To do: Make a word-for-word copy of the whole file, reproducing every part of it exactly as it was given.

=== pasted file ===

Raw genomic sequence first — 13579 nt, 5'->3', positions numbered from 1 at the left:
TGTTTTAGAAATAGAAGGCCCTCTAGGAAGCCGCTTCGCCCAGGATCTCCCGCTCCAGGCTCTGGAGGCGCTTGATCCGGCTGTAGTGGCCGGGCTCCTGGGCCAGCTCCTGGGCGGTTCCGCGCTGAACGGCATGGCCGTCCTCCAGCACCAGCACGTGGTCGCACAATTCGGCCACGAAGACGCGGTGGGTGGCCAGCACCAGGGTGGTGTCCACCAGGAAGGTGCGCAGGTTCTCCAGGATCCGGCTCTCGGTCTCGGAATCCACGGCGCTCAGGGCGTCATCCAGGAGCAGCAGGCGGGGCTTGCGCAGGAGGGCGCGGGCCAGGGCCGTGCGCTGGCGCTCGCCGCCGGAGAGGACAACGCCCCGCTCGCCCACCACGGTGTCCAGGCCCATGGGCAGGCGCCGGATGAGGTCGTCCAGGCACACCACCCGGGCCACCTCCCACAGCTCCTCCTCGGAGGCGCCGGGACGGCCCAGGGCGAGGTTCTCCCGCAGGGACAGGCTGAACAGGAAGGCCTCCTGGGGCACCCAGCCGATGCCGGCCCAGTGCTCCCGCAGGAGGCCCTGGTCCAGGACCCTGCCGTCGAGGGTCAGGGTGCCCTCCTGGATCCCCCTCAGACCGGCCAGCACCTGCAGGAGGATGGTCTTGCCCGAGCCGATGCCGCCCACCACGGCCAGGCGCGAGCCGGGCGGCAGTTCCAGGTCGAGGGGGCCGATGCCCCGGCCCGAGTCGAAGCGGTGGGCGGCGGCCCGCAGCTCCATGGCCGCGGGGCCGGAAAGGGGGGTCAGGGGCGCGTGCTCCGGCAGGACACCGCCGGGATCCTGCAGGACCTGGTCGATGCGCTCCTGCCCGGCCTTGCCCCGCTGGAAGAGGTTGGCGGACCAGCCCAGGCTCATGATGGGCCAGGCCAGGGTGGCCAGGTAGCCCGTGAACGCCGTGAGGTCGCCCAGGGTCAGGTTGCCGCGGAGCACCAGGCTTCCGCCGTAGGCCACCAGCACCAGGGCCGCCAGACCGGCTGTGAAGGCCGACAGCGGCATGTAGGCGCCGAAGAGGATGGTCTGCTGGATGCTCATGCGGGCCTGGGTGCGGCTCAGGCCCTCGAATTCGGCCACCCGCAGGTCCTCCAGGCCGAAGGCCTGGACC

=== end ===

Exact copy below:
Raw genomic sequence first — 13579 nt, 5'->3', positions numbered from 1 at the left:
TGTTTTAGAAATAGAAGGCCCTCTAGGAAGCCGCTTCGCCCAGGATCTCCCGCTCCAGGCTCTGGAGGCGCTTGATCCGGCTGTAGTGGCCGGGCTCCTGGGCCAGCTCCTGGGCGGTTCCGCGCTGAACGGCATGGCCGTCCTCCAGCACCAGCACGTGGTCGCACAATTCGGCCACGAAGACGCGGTGGGTGGCCAGCACCAGGGTGGTGTCCACCAGGAAGGTGCGCAGGTTCTCCAGGATCCGGCTCTCGGTCTCGGAATCCACGGCGCTCAGGGCGTCATCCAGGAGCAGCAGGCGGGGCTTGCGCAGGAGGGCGCGGGCCAGGGCCGTGCGCTGGCGCTCGCCGCCGGAGAGGACAACGCCCCGCTCGCCCACCACGGTGTCCAGGCCCATGGGCAGGCGCCGGATGAGGTCGTCCAGGCACACCACCCGGGCCACCTCCCACAGCTCCTCCTCGGAGGCGCCGGGACGGCCCAGGGCGAGGTTCTCCCGCAGGGACAGGCTGAACAGGAAGGCCTCCTGGGGCACCCAGCCGATGCCGGCCCAGTGCTCCCGCAGGAGGCCCTGGTCCAGGACCCTGCCGTCGAGGGTCAGGGTGCCCTCCTGGATCCCCCTCAGACCGGCCAGCACCTGCAGGAGGATGGTCTTGCCCGAGCCGATGCCGCCCACCACGGCCAGGCGCGAGCCGGGCGGCAGTTCCAGGTCGAGGGGGCCGATGCCCCGGCCCGAGTCGAAGCGGTGGGCGGCGGCCCGCAGCTCCATGGCCGCGGGGCCGGAAAGGGGGGTCAGGGGCGCGTGCTCCGGCAGGACACCGCCGGGATCCTGCAGGACCTGGTCGATGCGCTCCTGCCCGGCCTTGCCCCGCTGGAAGAGGTTGGCGGACCAGCCCAGGCTCATGATGGGCCAGGCCAGGGTGGCCAGGTAGCCCGTGAACGCCGTGAGGTCGCCCAGGGTCAGGTTGCCGCGGAGCACCAGGCTTCCGCCGTAGGCCACCAGCACCAGGGCCGCCAGACCGGCTGTGAAGGCCGACAGCGGCATGTAGGCGCCGAAGAGGATGGTCTGCTGGATGCTCATGCGGGCCTGGGTGCGGCTCAGGCCCTCGAATTCGGCCACCCGCAGGTCCTCCAGGCCGAAGGCCTGGACC